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A Growing Number of Seniors Are Choosing to Stay on The Job

By Michele Harris
June 3, 2022
Smiling woman

In the early years of her career as a flight attendant, Elaine Packard says she thought she would retire at the age of 55 and start traveling for enjoyment, rather than as her career.

But in 2006, on the cusp of her 60s, she made a career change, choosing to sell residential real estate.

Serving others

Now, as she approaches her 75th birthday, Elaine is still working. She says she appreciates the multi-generational aspect of the real estate industry and experiences satisfaction when she helps young families purchase their first homes, or helps older clients get a great deal when they sell their houses.

While working with an older couple that was interested in moving to a retirement community, Elaine discovered Wind Crest, an Erickson Senior Living community in Highlands Ranch, Colo. - and she liked what she saw.

“It was a game-changer,” says Elaine, who moved to Wind Crest in June 2021. “It’s ideal for what I do. I have an office set up in my apartment home where I do a lot of my research. It’s just wonderful having this space.”

Getting involved

A self-described “people person,” Elaine says she loves engaging with the Wind Crest community.

“I truly respect the people who work in the community,” she says. “And the people who live here are phenomenal. I enjoy my neighbors tremendously. We have wonderful conversations. They learn from me, and I learn from them.”

Elaine says the financial security of working is just one reason why she’s still on the job. “It’s stimulating. It keeps you involved in the community and mentally active. I enjoy it. I can’t imagine my life without being able to work and serve other people.”

As for the future, she says, “I will quit working at some point. There are tons of things I want to do. I’d love to get back to traveling, and I’m very active in my church community.”

A growing trend

Elaine represents a growing trend: people are working beyond what was traditionally considered “retirement age.”

According to the Bureau of Labor Statistics, of the 148 million people in the American workforce as of January 2021, 25.5 million (17.2%) were between 55 and 64 years of age and 9.8 million (6.6%) were 65 or older. By 2026, the bureau predicts that 25% of the American workforce will be over 55.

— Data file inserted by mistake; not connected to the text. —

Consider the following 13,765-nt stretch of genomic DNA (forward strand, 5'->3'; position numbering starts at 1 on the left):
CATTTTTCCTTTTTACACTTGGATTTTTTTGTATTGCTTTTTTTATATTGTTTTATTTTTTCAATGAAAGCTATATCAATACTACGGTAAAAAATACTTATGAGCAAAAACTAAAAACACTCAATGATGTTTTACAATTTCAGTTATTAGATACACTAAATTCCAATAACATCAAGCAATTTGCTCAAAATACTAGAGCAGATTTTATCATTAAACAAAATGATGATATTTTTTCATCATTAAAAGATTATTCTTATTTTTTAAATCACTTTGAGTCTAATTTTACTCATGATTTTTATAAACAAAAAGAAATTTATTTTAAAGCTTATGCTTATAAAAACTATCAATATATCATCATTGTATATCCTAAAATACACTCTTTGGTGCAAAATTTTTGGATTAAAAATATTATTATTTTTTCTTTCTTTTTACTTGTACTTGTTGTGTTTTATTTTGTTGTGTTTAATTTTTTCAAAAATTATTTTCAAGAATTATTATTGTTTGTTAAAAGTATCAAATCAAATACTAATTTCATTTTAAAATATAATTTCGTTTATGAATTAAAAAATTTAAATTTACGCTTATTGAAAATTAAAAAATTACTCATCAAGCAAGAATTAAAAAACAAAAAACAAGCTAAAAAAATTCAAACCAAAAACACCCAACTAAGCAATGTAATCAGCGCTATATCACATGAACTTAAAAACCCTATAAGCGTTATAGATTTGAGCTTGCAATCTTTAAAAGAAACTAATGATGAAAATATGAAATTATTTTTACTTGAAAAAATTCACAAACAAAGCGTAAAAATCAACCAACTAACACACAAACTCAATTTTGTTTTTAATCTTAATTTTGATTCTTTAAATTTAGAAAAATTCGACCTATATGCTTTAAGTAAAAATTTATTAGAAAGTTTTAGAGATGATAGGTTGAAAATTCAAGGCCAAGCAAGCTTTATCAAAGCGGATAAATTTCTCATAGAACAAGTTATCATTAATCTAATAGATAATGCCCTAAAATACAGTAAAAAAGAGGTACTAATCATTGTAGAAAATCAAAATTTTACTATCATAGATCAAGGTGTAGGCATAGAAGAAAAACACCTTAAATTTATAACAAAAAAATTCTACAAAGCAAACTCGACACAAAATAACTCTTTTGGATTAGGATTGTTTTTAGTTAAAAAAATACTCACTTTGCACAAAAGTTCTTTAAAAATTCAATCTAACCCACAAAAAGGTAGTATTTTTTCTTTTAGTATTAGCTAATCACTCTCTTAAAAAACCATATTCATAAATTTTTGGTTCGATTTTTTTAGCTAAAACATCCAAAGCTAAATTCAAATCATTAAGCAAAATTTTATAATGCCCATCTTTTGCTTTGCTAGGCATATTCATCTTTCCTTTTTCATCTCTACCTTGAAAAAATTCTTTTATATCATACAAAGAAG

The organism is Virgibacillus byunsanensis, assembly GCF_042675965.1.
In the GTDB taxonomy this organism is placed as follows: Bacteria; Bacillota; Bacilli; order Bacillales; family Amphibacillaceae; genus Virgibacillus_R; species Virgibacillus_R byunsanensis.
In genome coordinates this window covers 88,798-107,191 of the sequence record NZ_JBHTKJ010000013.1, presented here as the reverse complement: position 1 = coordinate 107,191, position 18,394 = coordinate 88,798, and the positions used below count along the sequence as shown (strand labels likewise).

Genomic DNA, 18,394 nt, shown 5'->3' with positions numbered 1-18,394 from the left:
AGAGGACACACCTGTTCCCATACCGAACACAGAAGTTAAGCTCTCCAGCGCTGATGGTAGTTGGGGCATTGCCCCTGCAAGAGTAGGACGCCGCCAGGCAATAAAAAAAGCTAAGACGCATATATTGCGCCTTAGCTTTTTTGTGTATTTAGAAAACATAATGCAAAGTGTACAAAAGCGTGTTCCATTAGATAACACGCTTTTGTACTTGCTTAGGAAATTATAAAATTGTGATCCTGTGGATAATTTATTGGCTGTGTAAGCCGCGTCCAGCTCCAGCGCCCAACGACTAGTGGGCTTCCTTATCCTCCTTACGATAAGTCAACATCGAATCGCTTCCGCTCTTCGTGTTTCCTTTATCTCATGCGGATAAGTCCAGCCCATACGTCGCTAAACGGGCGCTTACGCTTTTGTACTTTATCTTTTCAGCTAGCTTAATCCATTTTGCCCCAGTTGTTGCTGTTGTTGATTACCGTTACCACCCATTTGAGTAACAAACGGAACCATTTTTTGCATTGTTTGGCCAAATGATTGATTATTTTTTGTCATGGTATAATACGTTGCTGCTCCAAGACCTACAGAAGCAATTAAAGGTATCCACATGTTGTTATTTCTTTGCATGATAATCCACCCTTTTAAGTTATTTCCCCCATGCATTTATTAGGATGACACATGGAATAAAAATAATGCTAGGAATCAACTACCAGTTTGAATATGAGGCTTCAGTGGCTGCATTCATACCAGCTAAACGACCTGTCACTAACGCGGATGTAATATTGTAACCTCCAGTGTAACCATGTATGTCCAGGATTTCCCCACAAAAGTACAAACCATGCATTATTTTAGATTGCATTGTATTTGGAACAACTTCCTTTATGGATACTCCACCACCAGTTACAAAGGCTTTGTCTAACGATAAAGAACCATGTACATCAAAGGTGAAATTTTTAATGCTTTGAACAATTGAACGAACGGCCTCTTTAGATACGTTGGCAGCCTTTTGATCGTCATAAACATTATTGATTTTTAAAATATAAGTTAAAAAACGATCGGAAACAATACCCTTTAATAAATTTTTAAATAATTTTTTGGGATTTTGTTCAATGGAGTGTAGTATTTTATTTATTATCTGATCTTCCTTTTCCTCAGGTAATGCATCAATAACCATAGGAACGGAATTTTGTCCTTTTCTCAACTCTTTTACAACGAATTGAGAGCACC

One reason why many people are putting off full retirement is that we are living longer. In 1950, the average life expectancy in the U.S. was 67.3 years. By 2020, the average life expectancy had increased to 78.8 years.

A recent survey of people between the ages of 60 and 75, conducted by a national real estate financing company, found that nearly half of the 1,500 respondents said they plan to work part-time once they retire from full-time work. About 18% said they plan to work past the age of 70, and 12% said they plan to work full-time indefinitely.

‘It keeps your mind active’

While most of his peers have long since retired, Lou Daniello, 83, is still on the job. A licensed general contractor in Florida, Lou’s company specializes in restoring concrete balconies in high-rise buildings.

“As long as I’m healthy, I will continue to work because I enjoy going to work. It keeps your mind active,” he says. 

In April 2021, Lou moved to Devonshire, the Erickson Senior Living community at PGA National in Palm Beach Gardens, Fla.

“I sought this out because Devonshire is considered one of the top places,” says Lou. “It’s an easier life here. I don’t have to worry about real estate taxes or maintaining the place.”

“I’m really enjoying the best of both worlds - being semiretired while working,” he adds. “Devonshire has a fabulous fitness center that I go to regularly. I can’t golf the way I used to, so I do other things like playing pickleball.”

Lou is not the only one who’s happy about his move to Devonshire. “My son is happy I’m here,” he says. “When I told him I was moving, he said ‘you can’t go wrong with Devonshire.’”

Whether you turn a hobby into a side hustle, pick up a part-time shift, or continue on with your career, know that there is a growing population of retirees who enjoy going to work, just like you.